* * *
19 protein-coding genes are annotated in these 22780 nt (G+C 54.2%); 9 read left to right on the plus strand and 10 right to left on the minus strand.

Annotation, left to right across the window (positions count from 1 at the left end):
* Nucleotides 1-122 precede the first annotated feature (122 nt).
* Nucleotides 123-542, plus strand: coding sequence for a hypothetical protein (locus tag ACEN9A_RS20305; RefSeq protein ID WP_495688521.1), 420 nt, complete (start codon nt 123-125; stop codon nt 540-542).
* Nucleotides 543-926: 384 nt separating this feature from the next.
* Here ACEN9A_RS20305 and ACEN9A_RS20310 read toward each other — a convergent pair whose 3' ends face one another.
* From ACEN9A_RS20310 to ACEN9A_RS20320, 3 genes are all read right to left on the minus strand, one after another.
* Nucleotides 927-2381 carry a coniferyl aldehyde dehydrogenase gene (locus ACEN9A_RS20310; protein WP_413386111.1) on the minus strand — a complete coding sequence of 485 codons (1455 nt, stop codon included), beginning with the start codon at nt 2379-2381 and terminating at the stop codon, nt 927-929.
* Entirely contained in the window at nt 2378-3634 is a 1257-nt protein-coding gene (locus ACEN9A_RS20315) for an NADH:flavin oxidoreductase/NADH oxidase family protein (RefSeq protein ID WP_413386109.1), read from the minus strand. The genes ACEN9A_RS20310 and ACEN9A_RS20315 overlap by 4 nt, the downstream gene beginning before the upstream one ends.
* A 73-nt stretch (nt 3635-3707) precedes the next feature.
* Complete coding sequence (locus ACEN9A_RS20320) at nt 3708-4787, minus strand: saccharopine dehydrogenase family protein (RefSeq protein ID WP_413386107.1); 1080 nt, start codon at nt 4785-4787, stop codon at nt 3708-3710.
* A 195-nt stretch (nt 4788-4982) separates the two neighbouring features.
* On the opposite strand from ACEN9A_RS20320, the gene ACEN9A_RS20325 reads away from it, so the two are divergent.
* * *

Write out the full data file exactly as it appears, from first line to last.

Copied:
19 protein-coding genes are annotated in these 22780 nt (G+C 54.2%); 9 read left to right on the plus strand and 10 right to left on the minus strand.

Annotation, left to right across the window (positions count from 1 at the left end):
* Nucleotides 1-122 precede the first annotated feature (122 nt).
* Nucleotides 123-542, plus strand: coding sequence for a hypothetical protein (locus tag ACEN9A_RS20305; RefSeq protein ID WP_495688521.1), 420 nt, complete (start codon nt 123-125; stop codon nt 540-542).
* Nucleotides 543-926: 384 nt separating this feature from the next.
* Here ACEN9A_RS20305 and ACEN9A_RS20310 read toward each other — a convergent pair whose 3' ends face one another.
* From ACEN9A_RS20310 to ACEN9A_RS20320, 3 genes are all read right to left on the minus strand, one after another.
* Nucleotides 927-2381 carry a coniferyl aldehyde dehydrogenase gene (locus ACEN9A_RS20310; protein WP_413386111.1) on the minus strand — a complete coding sequence of 485 codons (1455 nt, stop codon included), beginning with the start codon at nt 2379-2381 and terminating at the stop codon, nt 927-929.
* Entirely contained in the window at nt 2378-3634 is a 1257-nt protein-coding gene (locus ACEN9A_RS20315) for an NADH:flavin oxidoreductase/NADH oxidase family protein (RefSeq protein ID WP_413386109.1), read from the minus strand. The genes ACEN9A_RS20310 and ACEN9A_RS20315 overlap by 4 nt, the downstream gene beginning before the upstream one ends.
* A 73-nt stretch (nt 3635-3707) precedes the next feature.
* Complete coding sequence (locus ACEN9A_RS20320) at nt 3708-4787, minus strand: saccharopine dehydrogenase family protein (RefSeq protein ID WP_413386107.1); 1080 nt, start codon at nt 4785-4787, stop codon at nt 3708-3710.
* A 195-nt stretch (nt 4788-4982) separates the two neighbouring features.
* On the opposite strand from ACEN9A_RS20320, the gene ACEN9A_RS20325 reads away from it, so the two are divergent.